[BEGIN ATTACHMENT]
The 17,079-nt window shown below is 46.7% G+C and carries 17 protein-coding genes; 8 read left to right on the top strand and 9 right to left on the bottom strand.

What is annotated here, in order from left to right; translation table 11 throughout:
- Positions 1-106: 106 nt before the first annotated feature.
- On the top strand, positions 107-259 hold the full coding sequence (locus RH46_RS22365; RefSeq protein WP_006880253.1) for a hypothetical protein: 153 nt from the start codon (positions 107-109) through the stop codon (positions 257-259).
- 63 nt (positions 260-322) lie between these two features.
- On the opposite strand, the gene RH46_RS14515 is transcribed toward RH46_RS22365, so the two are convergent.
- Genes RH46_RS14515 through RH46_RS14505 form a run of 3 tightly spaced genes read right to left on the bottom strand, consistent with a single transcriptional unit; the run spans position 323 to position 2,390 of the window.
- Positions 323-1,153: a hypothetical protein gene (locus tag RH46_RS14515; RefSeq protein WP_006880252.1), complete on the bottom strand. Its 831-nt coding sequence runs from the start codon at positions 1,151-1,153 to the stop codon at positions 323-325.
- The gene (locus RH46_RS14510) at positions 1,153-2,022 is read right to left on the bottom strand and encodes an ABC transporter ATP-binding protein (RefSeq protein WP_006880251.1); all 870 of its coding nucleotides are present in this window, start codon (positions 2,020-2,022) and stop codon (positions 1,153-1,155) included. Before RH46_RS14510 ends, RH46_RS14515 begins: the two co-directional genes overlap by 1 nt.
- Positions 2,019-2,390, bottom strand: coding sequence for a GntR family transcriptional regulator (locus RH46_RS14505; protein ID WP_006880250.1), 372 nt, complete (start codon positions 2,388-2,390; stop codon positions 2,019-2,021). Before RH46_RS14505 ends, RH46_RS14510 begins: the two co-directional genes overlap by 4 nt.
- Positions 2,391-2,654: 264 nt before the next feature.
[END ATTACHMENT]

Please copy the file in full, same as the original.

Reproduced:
The 17,079-nt window shown below is 46.7% G+C and carries 17 protein-coding genes; 8 read left to right on the top strand and 9 right to left on the bottom strand.

What is annotated here, in order from left to right; translation table 11 throughout:
- Positions 1-106: 106 nt before the first annotated feature.
- On the top strand, positions 107-259 hold the full coding sequence (locus RH46_RS22365; RefSeq protein WP_006880253.1) for a hypothetical protein: 153 nt from the start codon (positions 107-109) through the stop codon (positions 257-259).
- 63 nt (positions 260-322) lie between these two features.
- On the opposite strand, the gene RH46_RS14515 is transcribed toward RH46_RS22365, so the two are convergent.
- Genes RH46_RS14515 through RH46_RS14505 form a run of 3 tightly spaced genes read right to left on the bottom strand, consistent with a single transcriptional unit; the run spans position 323 to position 2,390 of the window.
- Positions 323-1,153: a hypothetical protein gene (locus tag RH46_RS14515; RefSeq protein WP_006880252.1), complete on the bottom strand. Its 831-nt coding sequence runs from the start codon at positions 1,151-1,153 to the stop codon at positions 323-325.
- The gene (locus RH46_RS14510) at positions 1,153-2,022 is read right to left on the bottom strand and encodes an ABC transporter ATP-binding protein (RefSeq protein WP_006880251.1); all 870 of its coding nucleotides are present in this window, start codon (positions 2,020-2,022) and stop codon (positions 1,153-1,155) included. Before RH46_RS14510 ends, RH46_RS14515 begins: the two co-directional genes overlap by 1 nt.
- Positions 2,019-2,390, bottom strand: coding sequence for a GntR family transcriptional regulator (locus RH46_RS14505; protein ID WP_006880250.1), 372 nt, complete (start codon positions 2,388-2,390; stop codon positions 2,019-2,021). Before RH46_RS14505 ends, RH46_RS14510 begins: the two co-directional genes overlap by 4 nt.
- Positions 2,391-2,654: 264 nt before the next feature.